Wheat, corn prices rise as export sales increase

AP News
Posted: Feb 25, 2011 4:16 PM
Wheat, corn prices rise as export sales increase

Wheat and corn prices rose Friday after the government reported large increases in export sales of the two grains.

Prices for wheat and corn each settled up 3.7 percent. The two led a broad rally in commodities after oil prices stabilized, even as protests continued in Libya and nearby countries. That prompted investors to look for bargains among agricultural products and metals markets, where prices have slipped in the past week.

The U.S. Agriculture Department said wheat export sales totaled 1.15 million metric tons and corn export sales totaled 1.65 million metric tons last week. Both numbers were higher than analyst expectations.

Export sales of soybeans totaled 252,600 metric tons, which was lower than predicted.

Global supplies for corn and soybeans remain tight. Stockpiles of wheat are at a comfortable level worldwide but there is a perception that they could shrink because of adverse weather affecting winter wheat crops, Northstar Commodity analyst Jason Ward said.

In the Great Plains region, winter wheat crops may have been hurt by drier conditions and frigid weather.

About 60 percent of the crop in Texas is in poor to very poor condition and roughly 15 percent is rated good, Ward said. Reports are expected from Oklahoma and Kansas in early March.

A drought also has affected about 18 million acres of China's wheat crop although the government has said it has adequate reserves to satisfy demand.

Traders are waiting for a USDA report due out next month that will detail what crops farmers plan to plant this spring.

In contracts for March delivery, wheat rose 28.75 cents, or 3.7 percent, to settle at $8.1125 a bushel, corn gained 25.5 cents, or 3.7 percent, to $7.22 a bushel and soybeans added 45.75 cents, or 3.4 percent, to $13.75 a bushel.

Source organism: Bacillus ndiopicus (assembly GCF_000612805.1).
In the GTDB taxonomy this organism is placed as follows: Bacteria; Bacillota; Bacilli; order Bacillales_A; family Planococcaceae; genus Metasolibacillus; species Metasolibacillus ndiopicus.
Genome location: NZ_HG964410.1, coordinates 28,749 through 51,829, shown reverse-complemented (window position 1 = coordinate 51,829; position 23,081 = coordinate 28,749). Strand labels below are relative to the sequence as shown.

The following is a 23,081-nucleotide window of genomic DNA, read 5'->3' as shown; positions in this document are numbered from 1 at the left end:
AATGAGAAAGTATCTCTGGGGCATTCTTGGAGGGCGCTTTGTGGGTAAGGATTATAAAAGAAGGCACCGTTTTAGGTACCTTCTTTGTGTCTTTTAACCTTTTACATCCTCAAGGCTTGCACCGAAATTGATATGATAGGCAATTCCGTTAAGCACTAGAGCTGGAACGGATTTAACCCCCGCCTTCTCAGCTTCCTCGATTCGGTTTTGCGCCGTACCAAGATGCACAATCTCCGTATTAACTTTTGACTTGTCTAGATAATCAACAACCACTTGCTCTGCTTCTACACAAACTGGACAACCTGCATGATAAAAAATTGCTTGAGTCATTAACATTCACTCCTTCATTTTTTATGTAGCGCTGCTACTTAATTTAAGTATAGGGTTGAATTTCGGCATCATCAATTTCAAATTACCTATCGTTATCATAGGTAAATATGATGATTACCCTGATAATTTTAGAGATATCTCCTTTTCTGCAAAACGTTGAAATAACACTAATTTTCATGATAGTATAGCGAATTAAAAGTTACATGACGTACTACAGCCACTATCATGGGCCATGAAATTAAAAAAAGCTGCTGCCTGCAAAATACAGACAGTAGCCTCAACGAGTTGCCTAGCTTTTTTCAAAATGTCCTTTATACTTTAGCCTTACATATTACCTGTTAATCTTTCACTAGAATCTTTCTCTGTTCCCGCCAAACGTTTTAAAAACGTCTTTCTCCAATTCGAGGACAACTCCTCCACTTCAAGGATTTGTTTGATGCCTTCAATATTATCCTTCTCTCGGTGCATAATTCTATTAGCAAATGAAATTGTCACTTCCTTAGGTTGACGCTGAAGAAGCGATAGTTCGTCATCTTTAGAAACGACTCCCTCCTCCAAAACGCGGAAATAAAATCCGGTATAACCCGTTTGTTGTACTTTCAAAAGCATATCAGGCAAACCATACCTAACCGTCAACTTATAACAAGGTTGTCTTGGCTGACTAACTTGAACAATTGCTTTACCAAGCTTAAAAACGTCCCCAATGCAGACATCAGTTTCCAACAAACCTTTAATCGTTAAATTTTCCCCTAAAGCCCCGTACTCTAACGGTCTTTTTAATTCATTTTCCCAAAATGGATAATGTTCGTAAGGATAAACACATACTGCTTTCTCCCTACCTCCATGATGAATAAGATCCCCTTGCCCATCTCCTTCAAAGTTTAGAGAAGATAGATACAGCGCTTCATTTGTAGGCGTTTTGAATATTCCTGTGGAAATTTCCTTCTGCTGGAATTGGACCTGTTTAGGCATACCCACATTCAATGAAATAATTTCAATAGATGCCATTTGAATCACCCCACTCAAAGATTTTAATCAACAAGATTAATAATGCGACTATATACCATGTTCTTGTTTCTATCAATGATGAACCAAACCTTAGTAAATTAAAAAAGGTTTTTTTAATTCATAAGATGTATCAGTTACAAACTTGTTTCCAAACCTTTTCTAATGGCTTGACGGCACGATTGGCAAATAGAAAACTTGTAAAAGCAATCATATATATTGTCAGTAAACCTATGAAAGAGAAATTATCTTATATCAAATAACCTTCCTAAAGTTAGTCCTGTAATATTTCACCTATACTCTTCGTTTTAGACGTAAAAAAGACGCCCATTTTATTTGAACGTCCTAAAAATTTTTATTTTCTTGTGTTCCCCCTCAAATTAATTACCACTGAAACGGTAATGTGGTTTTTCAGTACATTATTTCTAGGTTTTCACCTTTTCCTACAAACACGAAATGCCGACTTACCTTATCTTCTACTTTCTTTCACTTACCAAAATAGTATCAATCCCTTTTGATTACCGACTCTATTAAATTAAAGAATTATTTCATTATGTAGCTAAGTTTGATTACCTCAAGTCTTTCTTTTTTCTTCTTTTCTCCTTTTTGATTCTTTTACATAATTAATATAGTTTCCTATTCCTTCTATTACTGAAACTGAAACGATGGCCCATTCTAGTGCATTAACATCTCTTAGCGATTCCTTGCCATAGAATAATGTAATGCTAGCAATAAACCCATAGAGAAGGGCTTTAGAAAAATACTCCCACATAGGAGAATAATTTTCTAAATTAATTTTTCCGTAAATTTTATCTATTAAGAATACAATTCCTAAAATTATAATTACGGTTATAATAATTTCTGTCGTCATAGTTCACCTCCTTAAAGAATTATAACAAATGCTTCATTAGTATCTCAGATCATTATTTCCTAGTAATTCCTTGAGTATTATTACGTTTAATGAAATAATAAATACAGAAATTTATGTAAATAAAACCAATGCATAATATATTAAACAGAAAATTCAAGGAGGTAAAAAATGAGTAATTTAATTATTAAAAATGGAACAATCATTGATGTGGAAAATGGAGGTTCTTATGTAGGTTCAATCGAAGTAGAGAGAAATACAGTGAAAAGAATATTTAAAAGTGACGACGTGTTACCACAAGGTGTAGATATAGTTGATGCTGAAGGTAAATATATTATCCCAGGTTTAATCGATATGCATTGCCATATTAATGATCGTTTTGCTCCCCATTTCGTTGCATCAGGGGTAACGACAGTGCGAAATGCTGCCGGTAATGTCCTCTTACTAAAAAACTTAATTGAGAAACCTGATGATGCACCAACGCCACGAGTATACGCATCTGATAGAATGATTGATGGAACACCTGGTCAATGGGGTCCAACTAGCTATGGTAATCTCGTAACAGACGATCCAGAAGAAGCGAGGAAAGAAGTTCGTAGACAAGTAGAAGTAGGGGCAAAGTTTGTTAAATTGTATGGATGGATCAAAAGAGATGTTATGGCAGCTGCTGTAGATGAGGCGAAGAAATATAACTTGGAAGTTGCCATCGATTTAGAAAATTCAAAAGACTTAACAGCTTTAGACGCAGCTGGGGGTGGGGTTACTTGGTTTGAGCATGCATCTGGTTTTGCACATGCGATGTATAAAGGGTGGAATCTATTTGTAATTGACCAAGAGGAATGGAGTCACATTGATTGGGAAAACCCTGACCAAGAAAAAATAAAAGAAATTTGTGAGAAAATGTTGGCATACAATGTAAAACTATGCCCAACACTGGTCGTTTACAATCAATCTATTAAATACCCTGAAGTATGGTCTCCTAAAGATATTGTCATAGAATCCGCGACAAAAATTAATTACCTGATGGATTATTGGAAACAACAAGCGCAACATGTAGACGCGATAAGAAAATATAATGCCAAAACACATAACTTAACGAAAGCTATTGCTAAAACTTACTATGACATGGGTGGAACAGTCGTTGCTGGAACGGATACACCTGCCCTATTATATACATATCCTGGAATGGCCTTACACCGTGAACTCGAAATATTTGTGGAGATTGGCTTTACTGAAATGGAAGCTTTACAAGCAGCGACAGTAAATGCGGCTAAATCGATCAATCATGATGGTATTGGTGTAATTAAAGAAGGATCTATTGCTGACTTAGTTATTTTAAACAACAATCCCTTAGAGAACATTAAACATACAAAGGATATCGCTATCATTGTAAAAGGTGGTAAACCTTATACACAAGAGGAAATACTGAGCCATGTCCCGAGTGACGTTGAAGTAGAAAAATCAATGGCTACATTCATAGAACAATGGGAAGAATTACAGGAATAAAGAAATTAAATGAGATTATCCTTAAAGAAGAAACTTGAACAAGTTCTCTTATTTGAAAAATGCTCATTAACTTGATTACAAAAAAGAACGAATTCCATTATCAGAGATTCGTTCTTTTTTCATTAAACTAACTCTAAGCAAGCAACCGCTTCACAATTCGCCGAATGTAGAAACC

In energy trading, oil settled slightly higher as refineries in Europe prepared for a sustained loss in high-quality Libyan crude.

The rebellion has all but shut down exports from Libya. Traders say it is difficult to gauge how much of the global supply will be affected as protests unfold in other parts of the Middle East and North Africa.

Benchmark oil for March delivery rose 60 cents to settle at $97.88 a barrel on the New York Mercantile Exchange.

In Nymex trading in March contracts, heating oil added 5.23 cents to settle at $2.9455 per gallon and gasoline rose 3.37 cents to $2.9086 per gallon. Natural gas gained 13.3 cents to settle at $4.005 per 1,000 cubic feet.

Metals used primarily in manufacturing logged gains while precious metals settled lower.

In contracts for March delivery, copper added 10.95 cents to settle at $4.436 a pound and palladium gained $7.70 to $785.45 an ounce. April platinum rose $16.60 to settle at $1,803.40 an ounce.

April gold lost $6.50 to settle at $1,409.30 an ounce and March silver fell 26.8 cents to $32.898 an ounce.